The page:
A Weekend with Tariq Ramadan

Marina Mahathir

It was probably a good thing that the people who invited Tariq Ramadan didn’t organise the talk somewhere in PJ. If they had, the venue would probably have been surrounded by the police in order to arrest the Swiss-Egyptian Islamic scholar for not being licensed to speak.

Luckily it was held in KL where it is still relatively safe to speak on Islam. Although if religious authorities like JAKIM and the Mufti of Perak had accepted their invitations to attend, who knows what might have happened since Tariq Ramadan is critical. Very critical. So critical that he is barred from entering no less than six Muslim countries ( Egypt, Saudi Arabia, Syria, Tunisia and Libya).

But someone who is critical is, in our intellectually-starved country, a breath of fresh air. And it didn’t hurt that it came in an eloquent passionate French-accented package either.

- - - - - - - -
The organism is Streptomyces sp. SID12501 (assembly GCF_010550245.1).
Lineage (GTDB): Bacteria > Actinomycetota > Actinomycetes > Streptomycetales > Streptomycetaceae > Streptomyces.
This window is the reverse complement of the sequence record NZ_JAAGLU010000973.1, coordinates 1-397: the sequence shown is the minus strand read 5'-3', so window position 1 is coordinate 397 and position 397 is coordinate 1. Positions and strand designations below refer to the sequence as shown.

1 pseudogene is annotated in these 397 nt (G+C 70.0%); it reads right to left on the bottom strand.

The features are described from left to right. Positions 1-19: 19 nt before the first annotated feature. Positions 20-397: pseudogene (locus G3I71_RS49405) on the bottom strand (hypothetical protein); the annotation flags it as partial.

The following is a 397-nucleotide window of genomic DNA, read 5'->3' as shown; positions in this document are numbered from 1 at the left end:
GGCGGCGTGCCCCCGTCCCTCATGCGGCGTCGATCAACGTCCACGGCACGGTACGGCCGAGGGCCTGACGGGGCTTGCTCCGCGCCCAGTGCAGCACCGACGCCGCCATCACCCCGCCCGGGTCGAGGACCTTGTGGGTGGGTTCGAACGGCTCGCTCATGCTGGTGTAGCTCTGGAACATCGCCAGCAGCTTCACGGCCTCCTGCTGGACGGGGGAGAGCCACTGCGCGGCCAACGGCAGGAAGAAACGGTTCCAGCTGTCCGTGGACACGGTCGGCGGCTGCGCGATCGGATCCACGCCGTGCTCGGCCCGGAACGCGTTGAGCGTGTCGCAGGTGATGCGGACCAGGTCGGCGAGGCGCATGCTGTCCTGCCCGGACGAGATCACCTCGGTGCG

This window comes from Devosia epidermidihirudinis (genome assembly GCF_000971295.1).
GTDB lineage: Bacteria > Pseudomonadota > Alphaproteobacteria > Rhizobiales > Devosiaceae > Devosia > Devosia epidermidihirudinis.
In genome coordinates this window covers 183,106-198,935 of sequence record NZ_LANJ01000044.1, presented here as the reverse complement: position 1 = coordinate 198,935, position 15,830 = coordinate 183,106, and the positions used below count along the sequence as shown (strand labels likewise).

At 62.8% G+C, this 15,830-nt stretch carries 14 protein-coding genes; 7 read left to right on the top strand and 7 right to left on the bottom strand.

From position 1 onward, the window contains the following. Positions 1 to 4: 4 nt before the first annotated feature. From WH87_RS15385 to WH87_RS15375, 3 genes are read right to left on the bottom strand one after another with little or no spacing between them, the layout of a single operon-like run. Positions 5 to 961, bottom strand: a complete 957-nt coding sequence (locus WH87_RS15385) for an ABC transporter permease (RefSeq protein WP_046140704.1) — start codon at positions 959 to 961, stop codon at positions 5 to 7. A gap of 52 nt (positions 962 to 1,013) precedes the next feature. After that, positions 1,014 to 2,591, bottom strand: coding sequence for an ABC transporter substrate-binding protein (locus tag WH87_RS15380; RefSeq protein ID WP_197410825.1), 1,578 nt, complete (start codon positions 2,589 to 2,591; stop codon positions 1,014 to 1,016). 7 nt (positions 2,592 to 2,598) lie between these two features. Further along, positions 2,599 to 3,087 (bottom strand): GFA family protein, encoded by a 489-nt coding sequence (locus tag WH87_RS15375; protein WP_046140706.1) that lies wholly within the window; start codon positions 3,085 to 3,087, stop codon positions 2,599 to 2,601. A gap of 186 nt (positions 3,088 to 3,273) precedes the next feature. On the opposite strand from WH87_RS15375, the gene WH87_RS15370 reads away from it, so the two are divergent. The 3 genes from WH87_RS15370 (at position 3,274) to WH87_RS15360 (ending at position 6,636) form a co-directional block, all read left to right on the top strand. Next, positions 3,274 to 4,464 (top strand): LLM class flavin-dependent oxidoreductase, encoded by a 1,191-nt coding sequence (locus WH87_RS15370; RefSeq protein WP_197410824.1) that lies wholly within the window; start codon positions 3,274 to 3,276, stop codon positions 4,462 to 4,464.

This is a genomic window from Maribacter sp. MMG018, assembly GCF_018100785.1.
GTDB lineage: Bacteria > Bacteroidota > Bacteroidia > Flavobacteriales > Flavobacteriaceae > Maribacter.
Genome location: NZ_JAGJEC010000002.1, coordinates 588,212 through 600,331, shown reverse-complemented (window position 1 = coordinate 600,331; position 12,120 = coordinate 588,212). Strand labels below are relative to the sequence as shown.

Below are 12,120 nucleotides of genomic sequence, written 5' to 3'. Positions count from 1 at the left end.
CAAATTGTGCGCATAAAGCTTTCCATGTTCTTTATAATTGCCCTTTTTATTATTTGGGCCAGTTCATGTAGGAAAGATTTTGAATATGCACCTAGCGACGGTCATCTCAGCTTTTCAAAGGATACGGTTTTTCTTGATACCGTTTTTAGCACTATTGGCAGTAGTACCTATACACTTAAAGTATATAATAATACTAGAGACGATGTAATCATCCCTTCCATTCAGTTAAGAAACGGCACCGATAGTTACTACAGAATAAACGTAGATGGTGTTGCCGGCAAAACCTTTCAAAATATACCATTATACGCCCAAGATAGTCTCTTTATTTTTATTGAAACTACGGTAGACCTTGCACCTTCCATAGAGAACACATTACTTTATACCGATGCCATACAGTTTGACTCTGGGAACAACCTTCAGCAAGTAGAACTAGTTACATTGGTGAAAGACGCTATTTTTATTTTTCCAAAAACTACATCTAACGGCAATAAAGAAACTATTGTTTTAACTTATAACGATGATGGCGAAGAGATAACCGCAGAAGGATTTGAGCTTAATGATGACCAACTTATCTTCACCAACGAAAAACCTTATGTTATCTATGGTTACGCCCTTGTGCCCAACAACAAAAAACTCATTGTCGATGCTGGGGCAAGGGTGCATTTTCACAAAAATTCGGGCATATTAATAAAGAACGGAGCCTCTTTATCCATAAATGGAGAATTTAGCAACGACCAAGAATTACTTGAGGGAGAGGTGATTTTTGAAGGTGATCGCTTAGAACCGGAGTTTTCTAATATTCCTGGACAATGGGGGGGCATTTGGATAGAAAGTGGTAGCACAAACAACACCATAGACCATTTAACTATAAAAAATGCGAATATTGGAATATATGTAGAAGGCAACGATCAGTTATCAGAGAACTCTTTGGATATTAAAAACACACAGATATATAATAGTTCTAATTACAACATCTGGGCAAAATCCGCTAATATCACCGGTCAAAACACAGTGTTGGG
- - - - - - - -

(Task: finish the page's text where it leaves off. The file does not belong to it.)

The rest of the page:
Tariq Ramadan was here on the invitation of a new organisation called the Islamic Renaissance Front which is dedicated to empowering young Muslims especially to use reason to bolster their faith. For two days, under the theme ‘For People Who Think‘ and in dedication to the late renowned Islamic scholar Muhammad Asad, Prof Ramadan gave talks on the need for reform and renewal in Islam.

It is a pity that the audience was mostly from the English-speaking Muslim middle-class as well as some foreign students and scholars residing here because Prof Ramadan’s message really needs to be heard by the masses. Not least because it is a radical message for people used to not thinking and blindly following whatever anyone they think of as a religious authority says.

Prof Ramadan’s talk challenged many things that we in Malaysia have come to accept as Islamic. He asserts that while Islam is a universal religion, it doesn’t mean that there is no room for diversity, both in space and time. Meaning that there should be room for many different interpretations and there must also be room for evolution due to the passing of time. It’s not that Islam isn’t relevant for all times but we must look at new innovations and challenges based on the same principles. And those principles are always justice and equality.